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152 On February 2, 1951, Merril Eisenbud, an industrial hygienist at the Atomic Energy Commission’s (AEC) Health and Safety Laboratory (HASL) in New York State, received an urgent phone call from his colleague Henry Blair of the University of Rochester. The Eastman-Kodak Company in upstate New York had just notified Blair that the company’s film manufacturing plant had detected an abnormal rise in radiation in their air intake filters following a thunderstorm. The levels of radiation were apparently not elevated enough to warrant health concerns, but they did threaten the films being produced at the plant. Eisenbud immediately suspected the source of the radiation, even if the incident did catch him by surprise. Six days earlier, the AEC had inaugurated the recently established Nevada Test Site (NTS) with a series of nuclear weapons tests code-named Operation Ranger—the first on the North American continent since Trinity in July of 1945. After getting off the phone with Blair, Eisenbud promptly called NTS medical director Thomas Shipman to inform him of the incident. “You’re crazy, Merril,” Eisenbud later recalled Shipman saying, “I was out to Ground Zero, and there’s no radiation out there, and you’re telling me it’s up in Rochester.”1 Eisenbud next contacted AEC headquarters in Washington, 8 A HEIGHTENED CONTROVERSY Nuclear Weapons Testing, Radioactive Tracers, and the Dynamic Stratosphere E. Jerry Jessee A Heightened Controversy–––153 DC. To his astonishment, the AEC had no program to monitor or track offsite fallout beyond the confines of the NTS. Indeed, as the report that confirmed the feasibility of testing in the southern Nevada desert confidently asserted, “The only places to worry about are those within a radius of 150 miles” of the test site.2 Undeterred, over the next few days Eisenbud endeavored to uncover the extent of the contamination by having HASL personnel and colleagues throughout the Midwest take local radiation measurements. With this information in hand, by the end of the month Eisenbud was able to produce a map illustrating the trajectory and pattern of the Ranger fallout as the radioactive clouds traveled eastward across the continent. The map, Eisenbud later wrote, “demonstrat[ed] that surprising amounts of fallout could occur over large areas thousands of miles from a relatively small air burst.”3 In the wake of Eisenbud’s findings, the commission established a continental fallout sampling program at US Weather Bureau stations to monitor radiation activity across the nation. Consisting of a square-foot adhesive film mounted on a four-foot stand to trap fallout particles, the array of “gummed-film” collecting stations began modestly with forty-five in 1953 and expanded to 120 a few years later, some of which were located outside the United States. The AEC’s concern about offsite fallout, however, stemmed less from their apprehension about the effect of radioactive fallout on human health than from the fear that the photographic film industry might sue for future damages to their products.4 Throughout the 1950s, the AEC consistently maintained that “heavy fallout from near-surface explosions has extended only a few miles from the point of burst. The hazard has been successfully confined to the controlled areas of the Test Site.”5 As Scott Kirsch has argued , containing public fears about radioactivity produced by the tests was dependent upon the illusion of technical control of the spatial boundaries of the NTS.6 Such notions of radioactive containment were deeply rooted in the AEC’s managerial and technocratic attitude toward the material environment. Throughout the era of atmospheric nuclear weapons testing, the AEC continually struggled with a fundamental problem: the boundaries they erected between the spaces where the bombs were tested and the rest of the world ran headlong against the mobile nature of fallout radioactivity once deposited in the material environment.7 An essential assumption undergirding the AEC’s control of offsite fallout held that detonating the weapons under ideal conditions (that is, in the absence of rain), assured that the majority of the fallout would deposit within the confines of the test site. Yet such hori- 154–––E. Jerry Jessee Fig. 8.1. Lester Machta with gummed-film stand. Source: US National Archives and Records Administration, Still Picture Branch, Records of the Weather Bureau RG 27, Image 27-G-1-7A-2. zontal boundary-making relied equally on the insinuation of control on the vertical axis. If the bulk of the heavy particles in the atomic cloud were to “fall out” within the...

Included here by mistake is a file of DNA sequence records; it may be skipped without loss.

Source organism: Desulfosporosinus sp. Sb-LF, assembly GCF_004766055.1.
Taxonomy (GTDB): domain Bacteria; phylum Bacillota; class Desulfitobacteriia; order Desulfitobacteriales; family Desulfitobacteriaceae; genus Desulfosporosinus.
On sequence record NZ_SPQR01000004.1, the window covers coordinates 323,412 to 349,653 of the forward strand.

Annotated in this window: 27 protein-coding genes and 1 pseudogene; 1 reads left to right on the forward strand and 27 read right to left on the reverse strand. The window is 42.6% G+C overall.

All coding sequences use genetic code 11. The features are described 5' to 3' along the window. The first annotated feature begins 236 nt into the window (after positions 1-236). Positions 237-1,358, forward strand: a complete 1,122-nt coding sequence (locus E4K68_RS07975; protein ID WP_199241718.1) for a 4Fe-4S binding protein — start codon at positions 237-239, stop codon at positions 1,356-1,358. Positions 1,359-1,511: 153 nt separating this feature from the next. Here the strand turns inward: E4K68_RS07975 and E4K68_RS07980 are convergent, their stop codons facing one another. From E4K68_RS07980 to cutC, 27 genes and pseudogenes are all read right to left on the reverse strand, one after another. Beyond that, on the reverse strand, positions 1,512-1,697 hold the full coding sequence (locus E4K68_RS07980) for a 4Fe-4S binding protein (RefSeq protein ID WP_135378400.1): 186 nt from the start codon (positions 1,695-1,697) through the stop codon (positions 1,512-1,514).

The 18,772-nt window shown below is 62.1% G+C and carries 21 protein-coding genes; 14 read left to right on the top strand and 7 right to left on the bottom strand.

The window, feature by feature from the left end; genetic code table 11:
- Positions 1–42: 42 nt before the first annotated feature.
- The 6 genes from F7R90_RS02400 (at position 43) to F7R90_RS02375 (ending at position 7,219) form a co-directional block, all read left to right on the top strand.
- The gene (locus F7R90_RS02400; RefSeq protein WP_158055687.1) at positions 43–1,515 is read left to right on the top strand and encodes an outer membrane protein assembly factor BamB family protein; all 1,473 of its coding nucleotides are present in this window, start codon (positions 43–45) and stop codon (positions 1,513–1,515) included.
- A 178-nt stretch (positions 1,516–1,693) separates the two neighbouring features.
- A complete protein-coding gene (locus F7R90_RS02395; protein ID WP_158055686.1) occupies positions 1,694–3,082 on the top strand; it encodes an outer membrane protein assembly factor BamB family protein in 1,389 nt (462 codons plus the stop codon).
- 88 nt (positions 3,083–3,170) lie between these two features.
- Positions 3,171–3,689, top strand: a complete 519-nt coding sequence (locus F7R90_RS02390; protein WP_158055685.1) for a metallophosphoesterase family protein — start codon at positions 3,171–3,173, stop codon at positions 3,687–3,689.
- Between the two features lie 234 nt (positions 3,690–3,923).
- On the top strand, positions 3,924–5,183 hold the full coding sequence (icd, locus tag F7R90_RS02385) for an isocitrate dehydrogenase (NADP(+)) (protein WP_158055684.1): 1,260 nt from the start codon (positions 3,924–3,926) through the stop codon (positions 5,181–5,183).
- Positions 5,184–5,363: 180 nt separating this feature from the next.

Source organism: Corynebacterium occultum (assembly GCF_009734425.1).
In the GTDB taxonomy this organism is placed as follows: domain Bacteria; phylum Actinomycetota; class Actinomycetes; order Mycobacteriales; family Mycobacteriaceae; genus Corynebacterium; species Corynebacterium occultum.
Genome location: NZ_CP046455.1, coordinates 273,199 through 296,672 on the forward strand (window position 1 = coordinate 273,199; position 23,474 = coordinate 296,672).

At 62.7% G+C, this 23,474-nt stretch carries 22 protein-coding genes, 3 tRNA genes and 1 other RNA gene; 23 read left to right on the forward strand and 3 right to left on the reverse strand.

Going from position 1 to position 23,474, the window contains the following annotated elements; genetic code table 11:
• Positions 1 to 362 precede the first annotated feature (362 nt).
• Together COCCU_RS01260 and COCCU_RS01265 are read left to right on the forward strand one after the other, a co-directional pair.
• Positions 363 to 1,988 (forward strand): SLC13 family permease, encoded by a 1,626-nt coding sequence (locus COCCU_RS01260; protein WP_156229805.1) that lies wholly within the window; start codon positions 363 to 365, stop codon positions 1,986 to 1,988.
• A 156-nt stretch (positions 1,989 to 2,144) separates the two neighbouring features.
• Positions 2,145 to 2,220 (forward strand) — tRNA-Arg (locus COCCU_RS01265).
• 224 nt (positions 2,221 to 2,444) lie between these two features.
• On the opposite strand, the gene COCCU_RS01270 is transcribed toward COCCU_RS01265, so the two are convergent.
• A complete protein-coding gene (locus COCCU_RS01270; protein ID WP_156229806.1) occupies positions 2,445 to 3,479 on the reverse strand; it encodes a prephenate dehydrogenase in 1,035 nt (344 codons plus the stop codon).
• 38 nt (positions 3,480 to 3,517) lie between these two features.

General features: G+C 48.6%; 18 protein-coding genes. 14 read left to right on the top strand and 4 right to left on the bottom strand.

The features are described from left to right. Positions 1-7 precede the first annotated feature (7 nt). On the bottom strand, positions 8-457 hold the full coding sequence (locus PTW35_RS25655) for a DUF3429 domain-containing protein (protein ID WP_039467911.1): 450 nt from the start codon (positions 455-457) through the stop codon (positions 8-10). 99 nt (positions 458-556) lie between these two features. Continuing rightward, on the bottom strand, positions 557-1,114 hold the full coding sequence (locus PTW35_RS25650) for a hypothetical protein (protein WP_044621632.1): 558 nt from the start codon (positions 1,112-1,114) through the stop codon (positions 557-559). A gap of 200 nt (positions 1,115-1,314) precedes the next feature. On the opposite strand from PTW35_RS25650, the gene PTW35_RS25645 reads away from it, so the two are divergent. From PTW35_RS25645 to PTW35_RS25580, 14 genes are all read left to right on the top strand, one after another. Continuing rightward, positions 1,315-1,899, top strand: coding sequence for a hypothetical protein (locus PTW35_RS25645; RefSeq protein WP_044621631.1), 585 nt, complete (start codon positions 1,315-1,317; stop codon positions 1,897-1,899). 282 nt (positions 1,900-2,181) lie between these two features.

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MARC Record
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